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The Relevance Of Basic Structure Doctrine In India: A Critical Study

Parliament has power to amend the any part of Constitution by the Virtue of the Art 368 of Indian Constitution. this art is not the absolute in nature. The basic structure of the constitution envision the fundamental ideas of the makers of the constitution. The judiciary has power to check the amending power of the parliament by applying the basic structure doctrine.

Introduction
The basic structure doctrine is an Indian judicial principle that the constitution of India has certain basic features that cannot be altered or destroyed through the amendments by the parliament. Thus, it gives extra power to court to review and strike down any constitutional amendments and act enacted by the parliament. Coming to the basic structure doctrine generally question came into our mind was who is Superior. Under article.13 of the constitution supreme court serves as a protector of fundamental rights. Under article 368 of the constitution parliament holds the power to amend the constitution.

In Sankari Prasad v. Union of India [i][1] in this case the question was whether the fundamental rights can be amended under article 368 of the constitution. It is the first amendment to the constitution. In this amendment to the article.31-A and 31-B of the constitution which deals with right to property was challenged. Generally, the question arose was this was abridging the fundamental rights guaranteed under article.13(2) of the constitution.

So it has no right to alter the fundamental rights under article.368 of the constitution. In this the supreme court held that the parliament had power to amend fundamental rights under article.368 of the constitution.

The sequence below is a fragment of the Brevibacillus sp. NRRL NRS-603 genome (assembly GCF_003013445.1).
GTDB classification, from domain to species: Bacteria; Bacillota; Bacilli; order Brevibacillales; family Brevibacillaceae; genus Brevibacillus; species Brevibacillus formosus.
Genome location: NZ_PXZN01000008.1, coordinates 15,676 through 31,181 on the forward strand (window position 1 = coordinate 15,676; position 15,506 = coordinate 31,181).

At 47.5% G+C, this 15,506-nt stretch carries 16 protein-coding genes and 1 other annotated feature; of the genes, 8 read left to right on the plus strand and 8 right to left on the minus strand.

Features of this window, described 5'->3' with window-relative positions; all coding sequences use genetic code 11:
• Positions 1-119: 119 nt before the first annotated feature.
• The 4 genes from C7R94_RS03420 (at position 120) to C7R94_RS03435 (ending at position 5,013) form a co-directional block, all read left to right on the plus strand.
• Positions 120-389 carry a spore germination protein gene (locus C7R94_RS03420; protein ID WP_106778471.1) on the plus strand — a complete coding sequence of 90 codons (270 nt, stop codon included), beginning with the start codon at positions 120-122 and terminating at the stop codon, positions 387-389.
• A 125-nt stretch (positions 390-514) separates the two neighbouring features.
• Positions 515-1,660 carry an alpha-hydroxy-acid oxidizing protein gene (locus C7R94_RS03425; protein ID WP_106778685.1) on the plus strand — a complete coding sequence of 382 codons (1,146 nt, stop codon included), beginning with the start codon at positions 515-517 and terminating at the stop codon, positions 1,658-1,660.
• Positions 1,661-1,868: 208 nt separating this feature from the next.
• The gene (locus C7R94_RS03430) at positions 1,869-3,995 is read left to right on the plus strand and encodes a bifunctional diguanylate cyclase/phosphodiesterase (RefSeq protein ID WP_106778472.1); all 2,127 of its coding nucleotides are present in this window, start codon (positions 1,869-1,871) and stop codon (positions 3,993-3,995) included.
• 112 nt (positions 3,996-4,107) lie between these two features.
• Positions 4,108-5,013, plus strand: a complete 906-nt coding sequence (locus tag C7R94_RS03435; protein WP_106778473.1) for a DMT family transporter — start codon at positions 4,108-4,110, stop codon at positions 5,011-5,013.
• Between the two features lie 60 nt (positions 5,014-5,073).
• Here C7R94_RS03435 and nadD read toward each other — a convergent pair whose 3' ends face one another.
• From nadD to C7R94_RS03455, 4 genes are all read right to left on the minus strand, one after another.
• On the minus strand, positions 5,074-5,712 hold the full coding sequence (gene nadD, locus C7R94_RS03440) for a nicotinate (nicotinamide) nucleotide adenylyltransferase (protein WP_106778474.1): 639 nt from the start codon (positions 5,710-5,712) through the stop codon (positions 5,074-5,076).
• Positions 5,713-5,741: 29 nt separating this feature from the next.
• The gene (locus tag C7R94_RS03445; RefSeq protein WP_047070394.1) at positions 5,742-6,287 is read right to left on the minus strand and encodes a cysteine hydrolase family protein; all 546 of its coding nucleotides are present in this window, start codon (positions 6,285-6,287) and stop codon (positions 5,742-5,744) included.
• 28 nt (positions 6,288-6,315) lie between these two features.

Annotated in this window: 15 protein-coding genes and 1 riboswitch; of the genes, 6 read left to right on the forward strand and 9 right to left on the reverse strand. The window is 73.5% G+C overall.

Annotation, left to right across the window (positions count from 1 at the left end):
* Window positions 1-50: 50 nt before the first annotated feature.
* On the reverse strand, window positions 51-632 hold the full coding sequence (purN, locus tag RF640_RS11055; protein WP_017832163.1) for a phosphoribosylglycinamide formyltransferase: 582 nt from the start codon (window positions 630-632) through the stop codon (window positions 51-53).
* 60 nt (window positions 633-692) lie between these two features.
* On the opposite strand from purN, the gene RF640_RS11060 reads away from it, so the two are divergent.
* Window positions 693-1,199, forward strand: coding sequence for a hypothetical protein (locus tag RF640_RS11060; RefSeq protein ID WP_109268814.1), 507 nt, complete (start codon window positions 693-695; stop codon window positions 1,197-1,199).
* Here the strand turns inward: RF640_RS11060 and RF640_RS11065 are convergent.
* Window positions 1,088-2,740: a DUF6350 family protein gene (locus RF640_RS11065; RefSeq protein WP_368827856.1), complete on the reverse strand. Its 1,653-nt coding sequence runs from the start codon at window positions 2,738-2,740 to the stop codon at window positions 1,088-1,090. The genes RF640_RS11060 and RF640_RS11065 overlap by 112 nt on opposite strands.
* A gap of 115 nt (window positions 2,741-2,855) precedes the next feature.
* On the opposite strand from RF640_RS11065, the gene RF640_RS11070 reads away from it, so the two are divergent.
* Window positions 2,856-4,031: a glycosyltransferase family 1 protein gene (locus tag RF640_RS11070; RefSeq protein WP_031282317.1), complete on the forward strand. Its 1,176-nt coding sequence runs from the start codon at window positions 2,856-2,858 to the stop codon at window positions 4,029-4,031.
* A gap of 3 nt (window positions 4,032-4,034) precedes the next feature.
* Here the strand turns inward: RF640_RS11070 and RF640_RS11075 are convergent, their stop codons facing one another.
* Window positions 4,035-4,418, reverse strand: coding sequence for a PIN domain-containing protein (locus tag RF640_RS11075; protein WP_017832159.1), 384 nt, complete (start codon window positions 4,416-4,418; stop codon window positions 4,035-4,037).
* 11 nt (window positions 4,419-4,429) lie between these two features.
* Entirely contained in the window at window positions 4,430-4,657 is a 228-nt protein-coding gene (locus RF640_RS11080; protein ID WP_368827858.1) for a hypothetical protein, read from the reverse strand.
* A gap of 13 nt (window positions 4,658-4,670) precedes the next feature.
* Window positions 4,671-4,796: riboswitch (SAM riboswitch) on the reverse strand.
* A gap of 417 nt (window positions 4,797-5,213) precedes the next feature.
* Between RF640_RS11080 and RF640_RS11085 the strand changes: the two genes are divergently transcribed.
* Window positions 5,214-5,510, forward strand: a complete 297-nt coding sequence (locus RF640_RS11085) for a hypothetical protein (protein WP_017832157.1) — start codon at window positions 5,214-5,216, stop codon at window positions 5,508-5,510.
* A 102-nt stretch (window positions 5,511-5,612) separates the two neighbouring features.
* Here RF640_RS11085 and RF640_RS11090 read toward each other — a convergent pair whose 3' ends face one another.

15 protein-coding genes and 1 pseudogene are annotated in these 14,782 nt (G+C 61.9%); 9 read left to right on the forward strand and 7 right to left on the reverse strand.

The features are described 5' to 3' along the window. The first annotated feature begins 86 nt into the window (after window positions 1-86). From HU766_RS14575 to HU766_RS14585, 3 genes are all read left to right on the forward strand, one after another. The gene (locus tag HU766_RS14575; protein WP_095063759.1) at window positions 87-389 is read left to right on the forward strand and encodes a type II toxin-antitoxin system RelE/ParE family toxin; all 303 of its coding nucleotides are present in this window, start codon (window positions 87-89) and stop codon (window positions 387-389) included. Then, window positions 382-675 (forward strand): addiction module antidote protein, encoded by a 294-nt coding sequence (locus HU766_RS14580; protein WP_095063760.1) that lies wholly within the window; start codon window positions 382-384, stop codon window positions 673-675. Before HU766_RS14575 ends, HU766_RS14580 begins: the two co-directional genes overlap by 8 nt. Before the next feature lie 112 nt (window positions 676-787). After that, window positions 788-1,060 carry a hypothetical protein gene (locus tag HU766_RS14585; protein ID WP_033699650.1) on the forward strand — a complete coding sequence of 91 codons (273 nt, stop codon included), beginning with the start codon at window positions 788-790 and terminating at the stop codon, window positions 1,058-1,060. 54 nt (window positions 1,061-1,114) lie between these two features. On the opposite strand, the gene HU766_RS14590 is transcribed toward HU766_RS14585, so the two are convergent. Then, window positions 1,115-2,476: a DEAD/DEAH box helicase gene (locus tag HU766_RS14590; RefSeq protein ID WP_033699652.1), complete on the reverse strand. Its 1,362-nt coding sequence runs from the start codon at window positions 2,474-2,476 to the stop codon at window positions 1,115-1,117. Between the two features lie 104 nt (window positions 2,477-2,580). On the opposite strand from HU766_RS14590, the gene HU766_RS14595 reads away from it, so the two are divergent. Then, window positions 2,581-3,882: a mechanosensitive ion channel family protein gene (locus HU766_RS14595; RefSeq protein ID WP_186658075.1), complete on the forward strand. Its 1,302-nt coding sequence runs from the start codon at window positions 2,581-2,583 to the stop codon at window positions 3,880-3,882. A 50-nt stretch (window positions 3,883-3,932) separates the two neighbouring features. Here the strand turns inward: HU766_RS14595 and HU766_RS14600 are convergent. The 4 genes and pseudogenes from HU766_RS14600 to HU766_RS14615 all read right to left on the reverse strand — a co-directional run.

In Sajjan Singh v. State of Rajasthan [2]this case 17th constitutional amendment act was challenged. The supreme court approved the majority judgement given in Sankari Prasad case. In this case it held that the words amendment to the constitution means any part of the constitution means any part of the constitution.

In Golak Nath v. State of Punjab[3] in this case also 17th constitutional amendment act was again challenged. First time 11 judges' bench was constituted and overruled the decision in first two cases and held that parliament had no power to amend the part.III of the constitution. so as to take away the fundamental rights.

So based on this case even the parliament had no power to amend the fundamental rights under article.368 of the constitution. The chief justice applied the rule of prospective operation and therefore the 1st ,4th ,17thamendment will continue to be valid. It means all the cases decided before Golak Naths case shall remain valid.

24th Amendment act of 1971 in order to remove the difficulties created by the decision of supreme court [4]in Golak Naths case. The parliament enacted 24th amendment act
It provides the new clause to article.13 and added new clause(4) to the article 13 .according to it "Nothing in this article shall apply to any amendment of this constitution made under article.368.

It substituted a new marginal heading to article.368 in place of old heading "procedure for amendment of the constitution. "The new heading "power of parliament to amend the constitution and procedure thereof".